24 June 2013

Luke 1:57-66, 80

“What then will this child become?” (v. 66)


The first two chapters of Luke's Gospel interweave the narrative of the prophecies and birth of both John and his cousin Jesus. They begin to pose a question: what then will these two children become?

Today's passage centres on the baby John's naming celebration; it builds upon the story of his conception. His parents, Zechariah and Elizabeth, were devout members of the Jewish faith; his father was a priest. John's birth was celebrated as a sign of God's blessing as previously the couple had no children.

Zechariah had to write his confirmation of John's name because he had been unable to speak since he questioned the angel's prophecy of the birth (verse 63). God is introducing the good news of God's own purposes for all people by influencing the lives of this family and their community.

The naming of children is a time of happiness and pride. Individual names bestow a sense of value; they provide a source of identity and can indicate a heritage to which the person belongs. Names can also reveal a family's expectations of what a child will go on to be.

John's naming was a reason for rejoicing, but it also confounded the expectations of those present who assumed he would automatically take his father's name, causing uncertainty and anxiety. It led them to question who it was the boy would become. He was soon the subject of speculation and comment and those present resolved to see if their expectations were confirmed by later events; Luke notes that "the hand of the Lord was with him" (v. 66).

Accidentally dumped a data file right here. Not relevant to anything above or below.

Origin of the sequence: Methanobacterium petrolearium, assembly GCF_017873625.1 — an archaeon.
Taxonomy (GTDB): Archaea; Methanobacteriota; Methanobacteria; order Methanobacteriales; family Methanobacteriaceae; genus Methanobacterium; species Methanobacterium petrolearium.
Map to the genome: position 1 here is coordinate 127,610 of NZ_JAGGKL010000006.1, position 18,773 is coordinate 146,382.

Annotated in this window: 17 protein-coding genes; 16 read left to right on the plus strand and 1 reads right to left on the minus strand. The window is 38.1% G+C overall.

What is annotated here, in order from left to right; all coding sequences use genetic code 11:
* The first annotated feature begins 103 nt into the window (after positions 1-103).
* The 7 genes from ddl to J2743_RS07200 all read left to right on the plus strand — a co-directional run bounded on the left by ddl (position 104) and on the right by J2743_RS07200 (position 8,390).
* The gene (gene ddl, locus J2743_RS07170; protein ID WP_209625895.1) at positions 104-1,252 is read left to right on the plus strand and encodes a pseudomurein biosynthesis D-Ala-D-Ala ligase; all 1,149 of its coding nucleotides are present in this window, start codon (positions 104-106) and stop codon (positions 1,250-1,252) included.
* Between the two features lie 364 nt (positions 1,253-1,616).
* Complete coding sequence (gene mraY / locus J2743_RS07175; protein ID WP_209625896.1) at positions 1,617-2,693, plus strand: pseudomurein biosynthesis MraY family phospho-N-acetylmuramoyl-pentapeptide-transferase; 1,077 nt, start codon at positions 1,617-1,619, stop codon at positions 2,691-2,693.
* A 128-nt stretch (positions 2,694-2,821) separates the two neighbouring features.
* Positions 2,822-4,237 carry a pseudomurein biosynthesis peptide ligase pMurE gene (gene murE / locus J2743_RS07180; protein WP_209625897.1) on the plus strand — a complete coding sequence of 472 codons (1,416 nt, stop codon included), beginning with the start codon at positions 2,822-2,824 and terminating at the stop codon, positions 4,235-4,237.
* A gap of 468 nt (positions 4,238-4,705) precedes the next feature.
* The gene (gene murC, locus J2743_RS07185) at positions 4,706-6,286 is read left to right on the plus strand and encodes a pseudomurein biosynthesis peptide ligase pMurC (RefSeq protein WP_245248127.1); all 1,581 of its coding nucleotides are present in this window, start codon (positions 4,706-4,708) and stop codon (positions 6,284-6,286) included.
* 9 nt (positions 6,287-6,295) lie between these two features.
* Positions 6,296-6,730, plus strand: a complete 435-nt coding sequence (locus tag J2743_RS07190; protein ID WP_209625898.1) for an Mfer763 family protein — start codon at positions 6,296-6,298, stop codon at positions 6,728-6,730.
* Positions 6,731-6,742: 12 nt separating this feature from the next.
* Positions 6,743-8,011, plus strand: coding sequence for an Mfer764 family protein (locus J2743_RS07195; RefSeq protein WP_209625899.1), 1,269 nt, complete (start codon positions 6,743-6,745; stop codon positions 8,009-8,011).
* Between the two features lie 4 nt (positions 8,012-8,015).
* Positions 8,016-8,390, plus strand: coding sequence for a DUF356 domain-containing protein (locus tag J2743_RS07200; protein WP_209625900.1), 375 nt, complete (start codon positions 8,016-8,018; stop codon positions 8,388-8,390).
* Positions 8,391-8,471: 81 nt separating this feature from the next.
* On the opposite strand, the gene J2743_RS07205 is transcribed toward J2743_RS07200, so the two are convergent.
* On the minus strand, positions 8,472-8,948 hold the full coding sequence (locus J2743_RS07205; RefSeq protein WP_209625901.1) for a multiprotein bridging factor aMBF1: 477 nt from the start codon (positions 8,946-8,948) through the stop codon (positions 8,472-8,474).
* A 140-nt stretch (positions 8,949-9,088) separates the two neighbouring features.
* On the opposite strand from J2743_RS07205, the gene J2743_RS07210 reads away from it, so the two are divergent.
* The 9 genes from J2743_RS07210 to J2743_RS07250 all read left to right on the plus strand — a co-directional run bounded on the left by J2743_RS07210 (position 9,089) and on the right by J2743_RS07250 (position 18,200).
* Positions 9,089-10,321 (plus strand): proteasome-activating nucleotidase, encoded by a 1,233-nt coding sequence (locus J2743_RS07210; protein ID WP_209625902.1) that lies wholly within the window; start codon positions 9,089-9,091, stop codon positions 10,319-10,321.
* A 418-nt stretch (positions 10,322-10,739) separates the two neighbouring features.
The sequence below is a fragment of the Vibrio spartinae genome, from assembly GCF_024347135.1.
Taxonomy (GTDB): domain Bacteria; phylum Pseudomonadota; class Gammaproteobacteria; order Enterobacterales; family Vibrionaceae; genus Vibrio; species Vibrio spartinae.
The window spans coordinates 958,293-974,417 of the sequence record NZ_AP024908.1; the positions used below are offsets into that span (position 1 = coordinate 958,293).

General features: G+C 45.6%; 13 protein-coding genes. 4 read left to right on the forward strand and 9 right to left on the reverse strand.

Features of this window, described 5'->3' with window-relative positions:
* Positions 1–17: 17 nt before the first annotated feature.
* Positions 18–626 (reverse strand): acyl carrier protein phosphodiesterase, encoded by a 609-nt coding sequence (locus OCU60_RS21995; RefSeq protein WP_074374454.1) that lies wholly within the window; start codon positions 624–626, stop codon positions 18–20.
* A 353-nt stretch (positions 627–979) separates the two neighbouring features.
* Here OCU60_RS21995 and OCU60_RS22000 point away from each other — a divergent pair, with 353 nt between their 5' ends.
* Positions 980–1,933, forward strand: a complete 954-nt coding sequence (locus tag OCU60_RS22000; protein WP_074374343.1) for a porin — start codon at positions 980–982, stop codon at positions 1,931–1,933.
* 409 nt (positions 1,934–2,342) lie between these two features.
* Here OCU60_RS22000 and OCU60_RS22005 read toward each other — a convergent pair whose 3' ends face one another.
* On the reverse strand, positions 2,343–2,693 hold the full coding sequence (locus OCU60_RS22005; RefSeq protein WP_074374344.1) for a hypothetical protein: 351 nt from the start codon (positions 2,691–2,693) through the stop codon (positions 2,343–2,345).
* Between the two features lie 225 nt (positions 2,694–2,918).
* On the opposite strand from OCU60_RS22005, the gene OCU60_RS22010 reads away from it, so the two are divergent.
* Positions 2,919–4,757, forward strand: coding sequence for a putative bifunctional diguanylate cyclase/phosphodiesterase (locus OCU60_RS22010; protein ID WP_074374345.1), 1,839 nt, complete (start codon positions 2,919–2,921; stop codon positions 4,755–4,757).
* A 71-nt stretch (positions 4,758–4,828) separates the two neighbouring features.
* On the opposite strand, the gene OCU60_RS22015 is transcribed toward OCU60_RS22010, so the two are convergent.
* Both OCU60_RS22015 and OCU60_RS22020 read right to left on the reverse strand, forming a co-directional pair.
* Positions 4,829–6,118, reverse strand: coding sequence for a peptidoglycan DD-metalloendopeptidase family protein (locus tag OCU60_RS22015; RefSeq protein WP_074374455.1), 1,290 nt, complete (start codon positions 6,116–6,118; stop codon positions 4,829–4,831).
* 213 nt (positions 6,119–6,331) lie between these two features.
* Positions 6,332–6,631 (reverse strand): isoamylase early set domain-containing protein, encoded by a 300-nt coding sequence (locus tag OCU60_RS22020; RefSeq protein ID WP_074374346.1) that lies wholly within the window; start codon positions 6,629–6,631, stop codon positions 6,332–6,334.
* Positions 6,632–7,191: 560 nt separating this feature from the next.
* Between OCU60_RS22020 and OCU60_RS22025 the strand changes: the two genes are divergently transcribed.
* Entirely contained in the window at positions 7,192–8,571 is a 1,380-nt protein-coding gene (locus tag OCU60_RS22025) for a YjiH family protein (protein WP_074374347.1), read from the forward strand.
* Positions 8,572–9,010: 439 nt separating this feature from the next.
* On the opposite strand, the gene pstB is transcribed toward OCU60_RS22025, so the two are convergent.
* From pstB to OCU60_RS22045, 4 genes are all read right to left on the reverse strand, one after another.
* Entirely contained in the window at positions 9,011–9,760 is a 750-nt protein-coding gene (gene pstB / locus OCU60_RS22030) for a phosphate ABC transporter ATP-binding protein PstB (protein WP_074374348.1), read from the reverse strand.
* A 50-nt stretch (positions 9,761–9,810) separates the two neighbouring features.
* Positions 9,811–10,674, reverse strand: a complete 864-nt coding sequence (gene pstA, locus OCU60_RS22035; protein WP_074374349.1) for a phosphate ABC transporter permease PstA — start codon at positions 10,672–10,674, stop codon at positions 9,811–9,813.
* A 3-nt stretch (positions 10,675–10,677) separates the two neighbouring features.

John's name means 'God is gracious' or 'God has shown his favour'. We, perhaps, see his future message for all people to repent and believe in the forgiveness of sin (Luke 3:3-14) foreshadowed in the experience of Zechariah. It is the realisation of the truth of the angel's prophecy that released Zechariah to speak again and he immediately proceeds to praise God (Luke 1:68-79). He now understood what Elizabeth had instinctively accepted. The truth of God's word has set him free.

To Ponder

  • When others hear your name, what are the individual God-given attributes and gifts that they identify with you? And those things that make you the person that you are?
  • If you don't know the answer to the question above, then consider asking this question of someone who knows you well.
  • How can the individual talents with which you are blessed be best put to use on behalf of your church or by serving in your community?

Bible notes author

Kevin Duffy

Kevin had a background in social work and the NHS; prior to joining the Connexional Team he consulted and advised on public sector projects across government. As a local preacher, he led worship across Bristol & South Gloucestershire and beyond.